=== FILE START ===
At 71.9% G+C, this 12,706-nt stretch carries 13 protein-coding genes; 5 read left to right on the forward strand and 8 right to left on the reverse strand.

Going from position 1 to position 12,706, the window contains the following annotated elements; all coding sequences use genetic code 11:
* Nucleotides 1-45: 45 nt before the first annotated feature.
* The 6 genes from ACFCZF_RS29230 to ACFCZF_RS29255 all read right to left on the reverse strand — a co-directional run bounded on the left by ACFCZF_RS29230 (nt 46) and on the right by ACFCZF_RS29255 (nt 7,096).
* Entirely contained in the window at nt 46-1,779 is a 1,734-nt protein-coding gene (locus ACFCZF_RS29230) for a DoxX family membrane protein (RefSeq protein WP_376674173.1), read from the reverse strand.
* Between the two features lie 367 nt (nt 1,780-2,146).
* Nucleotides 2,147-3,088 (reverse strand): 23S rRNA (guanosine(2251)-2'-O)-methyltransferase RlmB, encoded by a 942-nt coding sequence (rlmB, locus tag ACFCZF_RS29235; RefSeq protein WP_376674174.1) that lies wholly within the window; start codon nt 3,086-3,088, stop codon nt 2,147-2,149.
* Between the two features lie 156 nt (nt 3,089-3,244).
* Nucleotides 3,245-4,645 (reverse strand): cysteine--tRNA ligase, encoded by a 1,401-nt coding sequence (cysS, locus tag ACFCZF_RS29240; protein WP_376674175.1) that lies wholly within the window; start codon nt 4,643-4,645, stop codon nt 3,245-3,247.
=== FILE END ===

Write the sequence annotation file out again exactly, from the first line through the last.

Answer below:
At 71.9% G+C, this 12,706-nt stretch carries 13 protein-coding genes; 5 read left to right on the forward strand and 8 right to left on the reverse strand.

Going from position 1 to position 12,706, the window contains the following annotated elements; all coding sequences use genetic code 11:
* Nucleotides 1-45: 45 nt before the first annotated feature.
* The 6 genes from ACFCZF_RS29230 to ACFCZF_RS29255 all read right to left on the reverse strand — a co-directional run bounded on the left by ACFCZF_RS29230 (nt 46) and on the right by ACFCZF_RS29255 (nt 7,096).
* Entirely contained in the window at nt 46-1,779 is a 1,734-nt protein-coding gene (locus ACFCZF_RS29230) for a DoxX family membrane protein (RefSeq protein WP_376674173.1), read from the reverse strand.
* Between the two features lie 367 nt (nt 1,780-2,146).
* Nucleotides 2,147-3,088 (reverse strand): 23S rRNA (guanosine(2251)-2'-O)-methyltransferase RlmB, encoded by a 942-nt coding sequence (rlmB, locus tag ACFCZF_RS29235; RefSeq protein WP_376674174.1) that lies wholly within the window; start codon nt 3,086-3,088, stop codon nt 2,147-2,149.
* Between the two features lie 156 nt (nt 3,089-3,244).
* Nucleotides 3,245-4,645 (reverse strand): cysteine--tRNA ligase, encoded by a 1,401-nt coding sequence (cysS, locus tag ACFCZF_RS29240; protein WP_376674175.1) that lies wholly within the window; start codon nt 4,643-4,645, stop codon nt 3,245-3,247.